Timing can be everything for certain illnesses or injuries. Any delay, whether from a failure to diagnose or negligence in providing adequate care or treatment, can result in far worse than further injury to New Jersey patients -- it can also result in death. While all of the factors in the death of the first patient to bring the deadly Ebola virus to the United States are still unclear, what is known is that he was initially misdiagnosed.
Upon his first visit to an emergency room in another state, the victim was not diagnosed as suffering from Ebola. Instead, he was simply given a prescription for an antibiotic and sent back home. Upon returning to the hospital days later in an ambulance, he finally received the correct diagnosis. Unfortunately, it was apparently too late to save the man.
The hospital initially stated that one of the nurses that cared for him failed to report his recent trip to one of the areas of Africa currently experiencing an Ebola epidemic. Now, weeks after the man's death, the hospital has also apologized to two nurses who also contracted Ebola while caring for the victim. This may have occurred in the period of time after he was readmitted and before he had actually been diagnosed.
When a patient's body is under attack from a serious illness, the correct diagnosis is usually the first, timely step that must be made. New Jersey patients or their families who have felt the painful sting of a failure to diagnose may be able to sympathize with the family that recently lost their loved one who was unable to receive the correct Ebola treatment in time to save his life. As a time delay can cause such significant damage to a victim, extensive medical bills and long-term lost wages can be serious financial troubles that accompany with such injuries. These damages as well as pain and suffering can be addressed through a medical malpractice claim that, if navigated successfully, may provide the victim or their family with financial damages.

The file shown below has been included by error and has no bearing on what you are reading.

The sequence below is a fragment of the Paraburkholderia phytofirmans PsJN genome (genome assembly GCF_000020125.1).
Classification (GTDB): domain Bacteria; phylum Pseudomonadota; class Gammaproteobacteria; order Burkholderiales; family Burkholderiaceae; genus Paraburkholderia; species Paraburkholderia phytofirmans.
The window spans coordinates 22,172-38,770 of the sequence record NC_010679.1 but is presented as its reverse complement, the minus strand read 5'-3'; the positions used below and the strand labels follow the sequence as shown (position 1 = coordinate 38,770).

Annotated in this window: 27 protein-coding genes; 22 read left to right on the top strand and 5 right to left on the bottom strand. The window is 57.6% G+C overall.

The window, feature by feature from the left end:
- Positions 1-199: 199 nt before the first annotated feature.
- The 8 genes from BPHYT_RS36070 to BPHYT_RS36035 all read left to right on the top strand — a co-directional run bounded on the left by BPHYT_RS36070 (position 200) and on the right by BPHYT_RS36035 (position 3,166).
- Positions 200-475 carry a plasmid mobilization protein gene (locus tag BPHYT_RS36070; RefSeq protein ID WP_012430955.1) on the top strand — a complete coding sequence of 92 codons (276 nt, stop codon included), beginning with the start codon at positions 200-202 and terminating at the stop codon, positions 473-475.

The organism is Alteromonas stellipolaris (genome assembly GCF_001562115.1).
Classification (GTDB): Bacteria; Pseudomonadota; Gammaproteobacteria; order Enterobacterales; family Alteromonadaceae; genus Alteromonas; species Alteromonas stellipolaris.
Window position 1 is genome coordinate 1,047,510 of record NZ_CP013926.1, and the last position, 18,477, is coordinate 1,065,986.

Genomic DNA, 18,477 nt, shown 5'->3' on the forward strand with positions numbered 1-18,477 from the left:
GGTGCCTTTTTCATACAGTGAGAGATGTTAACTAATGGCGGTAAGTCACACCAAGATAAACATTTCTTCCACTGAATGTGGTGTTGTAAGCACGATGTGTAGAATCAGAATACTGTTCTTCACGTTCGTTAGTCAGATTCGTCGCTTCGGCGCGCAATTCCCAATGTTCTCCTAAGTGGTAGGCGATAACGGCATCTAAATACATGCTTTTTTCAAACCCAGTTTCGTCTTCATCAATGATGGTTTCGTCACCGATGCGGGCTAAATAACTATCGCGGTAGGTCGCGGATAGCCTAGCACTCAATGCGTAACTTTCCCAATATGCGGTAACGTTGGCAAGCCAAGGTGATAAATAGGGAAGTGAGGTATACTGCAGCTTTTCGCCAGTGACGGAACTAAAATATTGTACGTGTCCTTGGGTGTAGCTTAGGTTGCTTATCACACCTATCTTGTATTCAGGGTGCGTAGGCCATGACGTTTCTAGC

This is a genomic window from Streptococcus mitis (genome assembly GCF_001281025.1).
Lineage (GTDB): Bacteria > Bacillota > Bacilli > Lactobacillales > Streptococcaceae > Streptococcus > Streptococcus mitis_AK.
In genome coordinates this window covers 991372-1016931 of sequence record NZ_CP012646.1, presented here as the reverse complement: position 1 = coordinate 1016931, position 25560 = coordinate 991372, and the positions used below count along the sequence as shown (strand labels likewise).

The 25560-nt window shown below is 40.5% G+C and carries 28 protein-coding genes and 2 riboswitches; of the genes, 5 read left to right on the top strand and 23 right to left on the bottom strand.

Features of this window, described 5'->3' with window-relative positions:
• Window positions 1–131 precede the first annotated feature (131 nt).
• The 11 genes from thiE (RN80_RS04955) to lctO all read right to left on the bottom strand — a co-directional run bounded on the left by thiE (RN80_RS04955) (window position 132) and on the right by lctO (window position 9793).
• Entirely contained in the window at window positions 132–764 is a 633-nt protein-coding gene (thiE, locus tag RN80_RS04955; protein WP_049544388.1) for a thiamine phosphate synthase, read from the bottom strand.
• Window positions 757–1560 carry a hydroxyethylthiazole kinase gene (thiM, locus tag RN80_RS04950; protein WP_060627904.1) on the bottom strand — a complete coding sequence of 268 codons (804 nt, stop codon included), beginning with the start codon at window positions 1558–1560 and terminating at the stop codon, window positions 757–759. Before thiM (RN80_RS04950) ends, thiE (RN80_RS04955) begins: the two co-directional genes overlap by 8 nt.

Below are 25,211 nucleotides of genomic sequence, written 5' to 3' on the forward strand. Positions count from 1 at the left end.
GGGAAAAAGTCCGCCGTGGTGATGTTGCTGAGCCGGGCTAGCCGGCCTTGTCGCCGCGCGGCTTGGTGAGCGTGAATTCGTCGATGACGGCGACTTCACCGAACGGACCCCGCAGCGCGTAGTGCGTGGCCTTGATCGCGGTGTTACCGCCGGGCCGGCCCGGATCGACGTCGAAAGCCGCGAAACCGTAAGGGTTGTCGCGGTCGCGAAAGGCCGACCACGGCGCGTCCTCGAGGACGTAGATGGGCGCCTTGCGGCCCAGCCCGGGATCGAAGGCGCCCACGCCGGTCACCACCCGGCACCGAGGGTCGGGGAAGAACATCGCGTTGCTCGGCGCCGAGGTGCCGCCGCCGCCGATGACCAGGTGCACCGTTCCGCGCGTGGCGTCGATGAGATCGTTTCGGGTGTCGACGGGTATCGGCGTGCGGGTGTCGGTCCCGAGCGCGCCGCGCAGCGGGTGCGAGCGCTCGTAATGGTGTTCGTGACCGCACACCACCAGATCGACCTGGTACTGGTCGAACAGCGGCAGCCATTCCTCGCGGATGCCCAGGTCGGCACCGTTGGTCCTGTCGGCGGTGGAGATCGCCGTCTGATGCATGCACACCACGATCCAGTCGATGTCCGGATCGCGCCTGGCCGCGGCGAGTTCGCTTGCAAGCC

Source: theguardian.com, "Ebola crisis: Texas hospital apologises for failures in handling of first patient", Jon Swaine, Oct. 16, 2014